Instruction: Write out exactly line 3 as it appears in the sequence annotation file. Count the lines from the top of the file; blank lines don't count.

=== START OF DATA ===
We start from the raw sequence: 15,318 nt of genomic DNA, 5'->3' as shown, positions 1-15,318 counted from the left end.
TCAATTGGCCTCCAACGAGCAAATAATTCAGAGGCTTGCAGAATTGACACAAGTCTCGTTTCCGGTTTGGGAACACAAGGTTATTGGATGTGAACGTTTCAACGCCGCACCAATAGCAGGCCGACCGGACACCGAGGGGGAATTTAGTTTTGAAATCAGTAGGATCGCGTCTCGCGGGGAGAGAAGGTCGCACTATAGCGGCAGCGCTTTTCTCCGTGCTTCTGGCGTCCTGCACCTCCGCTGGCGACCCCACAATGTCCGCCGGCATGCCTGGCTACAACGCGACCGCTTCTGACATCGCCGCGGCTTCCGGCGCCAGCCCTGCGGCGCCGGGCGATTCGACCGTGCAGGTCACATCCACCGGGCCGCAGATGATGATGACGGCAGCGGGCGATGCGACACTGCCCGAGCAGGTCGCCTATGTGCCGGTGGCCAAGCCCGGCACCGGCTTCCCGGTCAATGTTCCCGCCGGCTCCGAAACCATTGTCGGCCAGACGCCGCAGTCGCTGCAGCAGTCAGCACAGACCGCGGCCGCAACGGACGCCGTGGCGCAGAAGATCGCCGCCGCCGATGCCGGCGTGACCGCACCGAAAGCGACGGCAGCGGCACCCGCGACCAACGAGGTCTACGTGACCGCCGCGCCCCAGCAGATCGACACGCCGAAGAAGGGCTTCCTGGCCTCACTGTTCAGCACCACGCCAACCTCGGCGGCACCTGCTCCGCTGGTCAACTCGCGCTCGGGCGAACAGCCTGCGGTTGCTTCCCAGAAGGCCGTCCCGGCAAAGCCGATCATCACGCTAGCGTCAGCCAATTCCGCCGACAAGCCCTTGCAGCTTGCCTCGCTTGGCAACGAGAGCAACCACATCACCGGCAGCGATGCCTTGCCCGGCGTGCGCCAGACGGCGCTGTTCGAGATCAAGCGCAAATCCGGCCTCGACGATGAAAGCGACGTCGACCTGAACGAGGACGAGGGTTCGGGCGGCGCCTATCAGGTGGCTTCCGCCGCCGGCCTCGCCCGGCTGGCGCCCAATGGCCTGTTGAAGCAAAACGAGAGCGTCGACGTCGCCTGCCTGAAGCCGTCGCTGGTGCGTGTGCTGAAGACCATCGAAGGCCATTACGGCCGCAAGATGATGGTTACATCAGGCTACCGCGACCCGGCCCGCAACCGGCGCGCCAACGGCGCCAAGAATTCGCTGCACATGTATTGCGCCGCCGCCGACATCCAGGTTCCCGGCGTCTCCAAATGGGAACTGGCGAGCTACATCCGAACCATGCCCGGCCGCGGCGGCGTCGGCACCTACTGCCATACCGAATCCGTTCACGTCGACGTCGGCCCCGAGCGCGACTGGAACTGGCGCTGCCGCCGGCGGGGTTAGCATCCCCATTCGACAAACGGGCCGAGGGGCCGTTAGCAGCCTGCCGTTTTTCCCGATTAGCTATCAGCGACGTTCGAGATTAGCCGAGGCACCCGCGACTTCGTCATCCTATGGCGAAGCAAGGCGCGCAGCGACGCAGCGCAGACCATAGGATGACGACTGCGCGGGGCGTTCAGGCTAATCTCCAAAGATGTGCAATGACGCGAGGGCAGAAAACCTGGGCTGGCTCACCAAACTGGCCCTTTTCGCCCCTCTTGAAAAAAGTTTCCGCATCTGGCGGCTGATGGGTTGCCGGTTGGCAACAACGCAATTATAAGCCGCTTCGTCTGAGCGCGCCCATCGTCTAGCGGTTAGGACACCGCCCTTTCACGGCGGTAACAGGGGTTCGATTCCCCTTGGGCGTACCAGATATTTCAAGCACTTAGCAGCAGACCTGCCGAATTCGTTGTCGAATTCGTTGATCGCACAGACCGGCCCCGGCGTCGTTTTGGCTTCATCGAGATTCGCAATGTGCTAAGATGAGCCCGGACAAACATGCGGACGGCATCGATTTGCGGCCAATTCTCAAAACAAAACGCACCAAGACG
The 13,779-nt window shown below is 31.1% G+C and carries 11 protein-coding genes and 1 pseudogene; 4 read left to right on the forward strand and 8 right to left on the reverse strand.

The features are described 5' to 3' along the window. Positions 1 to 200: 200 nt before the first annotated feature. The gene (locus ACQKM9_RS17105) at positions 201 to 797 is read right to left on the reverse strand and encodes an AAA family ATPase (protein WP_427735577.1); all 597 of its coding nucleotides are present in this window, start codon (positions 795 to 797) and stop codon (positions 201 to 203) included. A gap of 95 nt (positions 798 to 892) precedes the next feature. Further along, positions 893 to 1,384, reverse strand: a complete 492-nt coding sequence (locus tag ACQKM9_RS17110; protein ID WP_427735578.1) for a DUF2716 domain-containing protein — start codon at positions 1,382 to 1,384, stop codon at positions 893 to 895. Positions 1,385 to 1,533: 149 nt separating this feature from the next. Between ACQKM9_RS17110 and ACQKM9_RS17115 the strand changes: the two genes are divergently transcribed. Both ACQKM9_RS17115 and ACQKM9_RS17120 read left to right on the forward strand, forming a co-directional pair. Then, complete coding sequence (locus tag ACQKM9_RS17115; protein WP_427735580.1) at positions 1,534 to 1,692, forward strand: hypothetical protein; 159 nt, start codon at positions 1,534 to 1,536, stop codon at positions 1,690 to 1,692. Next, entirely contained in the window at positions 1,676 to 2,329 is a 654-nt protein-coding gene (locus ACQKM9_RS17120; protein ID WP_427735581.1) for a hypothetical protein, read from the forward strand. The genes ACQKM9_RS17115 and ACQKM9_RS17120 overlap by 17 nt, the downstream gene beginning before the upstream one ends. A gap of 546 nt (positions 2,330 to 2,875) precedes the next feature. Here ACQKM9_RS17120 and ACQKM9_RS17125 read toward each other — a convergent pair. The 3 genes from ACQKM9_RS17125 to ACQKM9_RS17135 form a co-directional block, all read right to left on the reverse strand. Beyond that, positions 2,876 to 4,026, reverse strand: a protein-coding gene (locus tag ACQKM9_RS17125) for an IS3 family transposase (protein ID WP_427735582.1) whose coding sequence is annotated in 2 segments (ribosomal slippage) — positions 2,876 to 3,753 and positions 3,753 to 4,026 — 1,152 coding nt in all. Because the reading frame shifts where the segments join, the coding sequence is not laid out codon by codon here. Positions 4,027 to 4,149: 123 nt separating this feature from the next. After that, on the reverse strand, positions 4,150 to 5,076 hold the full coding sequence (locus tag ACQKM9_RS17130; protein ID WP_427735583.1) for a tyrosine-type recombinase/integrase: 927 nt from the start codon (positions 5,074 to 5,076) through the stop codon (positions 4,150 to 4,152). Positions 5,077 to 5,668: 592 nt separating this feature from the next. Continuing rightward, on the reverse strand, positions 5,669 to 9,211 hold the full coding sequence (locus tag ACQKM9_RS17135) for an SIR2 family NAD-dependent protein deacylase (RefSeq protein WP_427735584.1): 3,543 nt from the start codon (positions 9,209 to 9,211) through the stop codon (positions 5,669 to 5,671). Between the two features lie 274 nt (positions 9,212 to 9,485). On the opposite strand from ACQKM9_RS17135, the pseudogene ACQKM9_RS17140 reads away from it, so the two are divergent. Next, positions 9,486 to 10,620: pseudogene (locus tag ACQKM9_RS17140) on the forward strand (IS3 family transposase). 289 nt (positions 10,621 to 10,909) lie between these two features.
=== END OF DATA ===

The 13,779-nt window shown below is 31.1% G+C and carries 11 protein-coding genes and 1 pseudogene; 4 read left to right on the forward strand and 8 right to left on the reverse strand.